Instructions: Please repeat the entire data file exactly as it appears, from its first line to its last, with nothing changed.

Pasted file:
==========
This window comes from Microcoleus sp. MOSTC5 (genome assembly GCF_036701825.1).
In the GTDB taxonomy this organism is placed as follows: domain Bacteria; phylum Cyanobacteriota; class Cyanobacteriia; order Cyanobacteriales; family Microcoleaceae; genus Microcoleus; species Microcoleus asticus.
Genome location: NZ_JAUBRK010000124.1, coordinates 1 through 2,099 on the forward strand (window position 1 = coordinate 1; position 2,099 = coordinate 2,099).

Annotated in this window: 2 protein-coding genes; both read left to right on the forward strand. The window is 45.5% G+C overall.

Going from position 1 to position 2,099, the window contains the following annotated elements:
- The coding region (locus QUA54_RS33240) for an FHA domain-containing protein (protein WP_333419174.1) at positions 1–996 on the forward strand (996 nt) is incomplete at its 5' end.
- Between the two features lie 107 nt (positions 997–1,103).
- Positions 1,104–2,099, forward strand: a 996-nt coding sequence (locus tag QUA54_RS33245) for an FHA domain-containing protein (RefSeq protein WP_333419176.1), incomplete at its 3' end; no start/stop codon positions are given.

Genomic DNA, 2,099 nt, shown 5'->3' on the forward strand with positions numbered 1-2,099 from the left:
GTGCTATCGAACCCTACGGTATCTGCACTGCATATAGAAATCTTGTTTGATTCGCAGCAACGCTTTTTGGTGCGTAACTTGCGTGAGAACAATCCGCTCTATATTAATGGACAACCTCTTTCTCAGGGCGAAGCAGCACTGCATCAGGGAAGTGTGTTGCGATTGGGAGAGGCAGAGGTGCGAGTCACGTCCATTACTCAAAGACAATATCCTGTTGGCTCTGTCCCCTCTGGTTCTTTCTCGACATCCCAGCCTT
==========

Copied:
This window comes from Microcoleus sp. MOSTC5 (genome assembly GCF_036701825.1).
In the GTDB taxonomy this organism is placed as follows: domain Bacteria; phylum Cyanobacteriota; class Cyanobacteriia; order Cyanobacteriales; family Microcoleaceae; genus Microcoleus; species Microcoleus asticus.
Genome location: NZ_JAUBRK010000124.1, coordinates 1 through 2,099 on the forward strand (window position 1 = coordinate 1; position 2,099 = coordinate 2,099).

Annotated in this window: 2 protein-coding genes; both read left to right on the forward strand. The window is 45.5% G+C overall.

Going from position 1 to position 2,099, the window contains the following annotated elements:
- The coding region (locus QUA54_RS33240) for an FHA domain-containing protein (protein WP_333419174.1) at positions 1–996 on the forward strand (996 nt) is incomplete at its 5' end.
- Between the two features lie 107 nt (positions 997–1,103).
- Positions 1,104–2,099, forward strand: a 996-nt coding sequence (locus tag QUA54_RS33245) for an FHA domain-containing protein (RefSeq protein WP_333419176.1), incomplete at its 3' end; no start/stop codon positions are given.

Genomic DNA, 2,099 nt, shown 5'->3' on the forward strand with positions numbered 1-2,099 from the left:
GTGCTATCGAACCCTACGGTATCTGCACTGCATATAGAAATCTTGTTTGATTCGCAGCAACGCTTTTTGGTGCGTAACTTGCGTGAGAACAATCCGCTCTATATTAATGGACAACCTCTTTCTCAGGGCGAAGCAGCACTGCATCAGGGAAGTGTGTTGCGATTGGGAGAGGCAGAGGTGCGAGTCACGTCCATTACTCAAAGACAATATCCTGTTGGCTCTGTCCCCTCTGGTTCTTTCTCGACATCCCAGCCTT